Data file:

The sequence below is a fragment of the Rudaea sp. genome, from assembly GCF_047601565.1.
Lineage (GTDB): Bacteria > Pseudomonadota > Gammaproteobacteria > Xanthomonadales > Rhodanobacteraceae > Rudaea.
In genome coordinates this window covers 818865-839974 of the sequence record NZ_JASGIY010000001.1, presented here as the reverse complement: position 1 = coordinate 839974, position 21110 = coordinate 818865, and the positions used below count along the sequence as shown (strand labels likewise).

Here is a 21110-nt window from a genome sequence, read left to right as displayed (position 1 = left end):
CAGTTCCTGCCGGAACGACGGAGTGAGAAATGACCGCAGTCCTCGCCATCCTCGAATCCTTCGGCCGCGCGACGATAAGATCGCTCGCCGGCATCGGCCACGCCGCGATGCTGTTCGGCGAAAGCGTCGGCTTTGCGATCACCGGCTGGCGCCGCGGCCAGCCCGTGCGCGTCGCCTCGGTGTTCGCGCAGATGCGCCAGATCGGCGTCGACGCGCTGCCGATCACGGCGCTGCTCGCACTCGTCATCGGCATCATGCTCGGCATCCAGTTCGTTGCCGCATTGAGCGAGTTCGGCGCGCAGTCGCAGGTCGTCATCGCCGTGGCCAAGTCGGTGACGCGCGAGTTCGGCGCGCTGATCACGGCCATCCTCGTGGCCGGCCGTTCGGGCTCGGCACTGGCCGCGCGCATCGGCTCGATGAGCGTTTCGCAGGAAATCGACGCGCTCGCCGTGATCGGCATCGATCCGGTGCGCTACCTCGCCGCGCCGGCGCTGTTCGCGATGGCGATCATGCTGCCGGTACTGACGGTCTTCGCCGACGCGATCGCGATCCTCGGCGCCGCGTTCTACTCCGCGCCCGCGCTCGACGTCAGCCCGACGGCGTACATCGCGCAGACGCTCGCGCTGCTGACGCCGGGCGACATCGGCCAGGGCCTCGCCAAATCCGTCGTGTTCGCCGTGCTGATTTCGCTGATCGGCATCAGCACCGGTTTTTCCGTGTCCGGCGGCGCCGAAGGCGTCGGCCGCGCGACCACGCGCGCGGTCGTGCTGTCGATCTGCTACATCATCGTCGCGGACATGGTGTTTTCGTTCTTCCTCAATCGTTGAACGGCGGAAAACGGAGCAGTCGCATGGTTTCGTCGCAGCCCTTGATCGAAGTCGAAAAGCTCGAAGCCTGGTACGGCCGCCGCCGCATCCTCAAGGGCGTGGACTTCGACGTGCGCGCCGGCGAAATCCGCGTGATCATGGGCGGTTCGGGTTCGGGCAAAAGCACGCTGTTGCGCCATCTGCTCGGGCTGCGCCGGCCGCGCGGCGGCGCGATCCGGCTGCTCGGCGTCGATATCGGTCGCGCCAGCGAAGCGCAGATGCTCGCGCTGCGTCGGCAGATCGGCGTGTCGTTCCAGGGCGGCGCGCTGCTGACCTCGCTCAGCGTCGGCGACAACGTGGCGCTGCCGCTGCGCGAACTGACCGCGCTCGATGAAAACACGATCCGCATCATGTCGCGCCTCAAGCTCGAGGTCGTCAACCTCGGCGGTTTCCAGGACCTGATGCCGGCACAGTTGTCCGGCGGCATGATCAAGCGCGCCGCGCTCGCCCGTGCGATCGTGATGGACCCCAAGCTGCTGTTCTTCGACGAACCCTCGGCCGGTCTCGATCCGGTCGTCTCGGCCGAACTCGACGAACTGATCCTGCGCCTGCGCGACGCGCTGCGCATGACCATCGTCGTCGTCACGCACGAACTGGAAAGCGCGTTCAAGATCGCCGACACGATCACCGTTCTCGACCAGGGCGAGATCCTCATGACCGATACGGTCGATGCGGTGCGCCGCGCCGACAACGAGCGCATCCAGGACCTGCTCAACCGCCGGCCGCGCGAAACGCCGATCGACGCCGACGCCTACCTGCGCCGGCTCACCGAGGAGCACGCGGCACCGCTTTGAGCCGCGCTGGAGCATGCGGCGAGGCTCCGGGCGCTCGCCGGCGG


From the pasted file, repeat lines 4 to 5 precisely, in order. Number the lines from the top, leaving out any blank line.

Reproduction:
Here is a 21110-nt window from a genome sequence, read left to right as displayed (position 1 = left end):
CAGTTCCTGCCGGAACGACGGAGTGAGAAATGACCGCAGTCCTCGCCATCCTCGAATCCTTCGGCCGCGCGACGATAAGATCGCTCGCCGGCATCGGCCACGCCGCGATGCTGTTCGGCGAAAGCGTCGGCTTTGCGATCACCGGCTGGCGCCGCGGCCAGCCCGTGCGCGTCGCCTCGGTGTTCGCGCAGATGCGCCAGATCGGCGTCGACGCGCTGCCGATCACGGCGCTGCTCGCACTCGTCATCGGCATCATGCTCGGCATCCAGTTCGTTGCCGCATTGAGCGAGTTCGGCGCGCAGTCGCAGGTCGTCATCGCCGTGGCCAAGTCGGTGACGCGCGAGTTCGGCGCGCTGATCACGGCCATCCTCGTGGCCGGCCGTTCGGGCTCGGCACTGGCCGCGCGCATCGGCTCGATGAGCGTTTCGCAGGAAATCGACGCGCTCGCCGTGATCGGCATCGATCCGGTGCGCTACCTCGCCGCGCCGGCGCTGTTCGCGATGGCGATCATGCTGCCGGTACTGACGGTCTTCGCCGACGCGATCGCGATCCTCGGCGCCGCGTTCTACTCCGCGCCCGCGCTCGACGTCAGCCCGACGGCGTACATCGCGCAGACGCTCGCGCTGCTGACGCCGGGCGACATCGGCCAGGGCCTCGCCAAATCCGTCGTGTTCGCCGTGCTGATTTCGCTGATCGGCATCAGCACCGGTTTTTCCGTGTCCGGCGGCGCCGAAGGCGTCGGCCGCGCGACCACGCGCGCGGTCGTGCTGTCGATCTGCTACATCATCGTCGCGGACATGGTGTTTTCGTTCTTCCTCAATCGTTGAACGGCGGAAAACGGAGCAGTCGCATGGTTTCGTCGCAGCCCTTGATCGAAGTCGAAAAGCTCGAAGCCTGGTACGGCCGCCGCCGCATCCTCAAGGGCGTGGACTTCGACGTGCGCGCCGGCGAAATCCGCGTGATCATGGGCGGTTCGGGTTCGGGCAAAAGCACGCTGTTGCGCCATCTGCTCGGGCTGCGCCGGCCGCGCGGCGGCGCGATCCGGCTGCTCGGCGTCGATATCGGTCGCGCCAGCGAAGCGCAGATGCTCGCGCTGCGTCGGCAGATCGGCGTGTCGTTCCAGGGCGGCGCGCTGCTGACCTCGCTCAGCGTCGGCGACAACGTGGCGCTGCCGCTGCGCGAACTGACCGCGCTCGATGAAAACACGATCCGCATCATGTCGCGCCTCAAGCTCGAGGTCGTCAACCTCGGCGGTTTCCAGGACCTGATGCCGGCACAGTTGTCCGGCGGCATGATCAAGCGCGCCGCGCTCGCCCGTGCGATCGTGATGGACCCCAAGCTGCTGTTCTTCGACGAACCCTCGGCCGGTCTCGATCCGGTCGTCTCGGCCGAACTCGACGAACTGATCCTGCGCCTGCGCGACGCGCTGCGCATGACCATCGTCGTCGTCACGCACGAACTGGAAAGCGCGTTCAAGATCGCCGACACGATCACCGTTCTCGACCAGGGCGAGATCCTCATGACCGATACGGTCGATGCGGTGCGCCGCGCCGACAACGAGCGCATCCAGGACCTGCTCAACCGCCGGCCGCGCGAAACGCCGATCGACGCCGACGCCTACCTGCGCCGGCTCACCGAGGAGCACGCGGCACCGCTTTGAGCCGCGCTGGAGCATGCGGCGAGGCTCCGGGCGCTCGCCGGCGG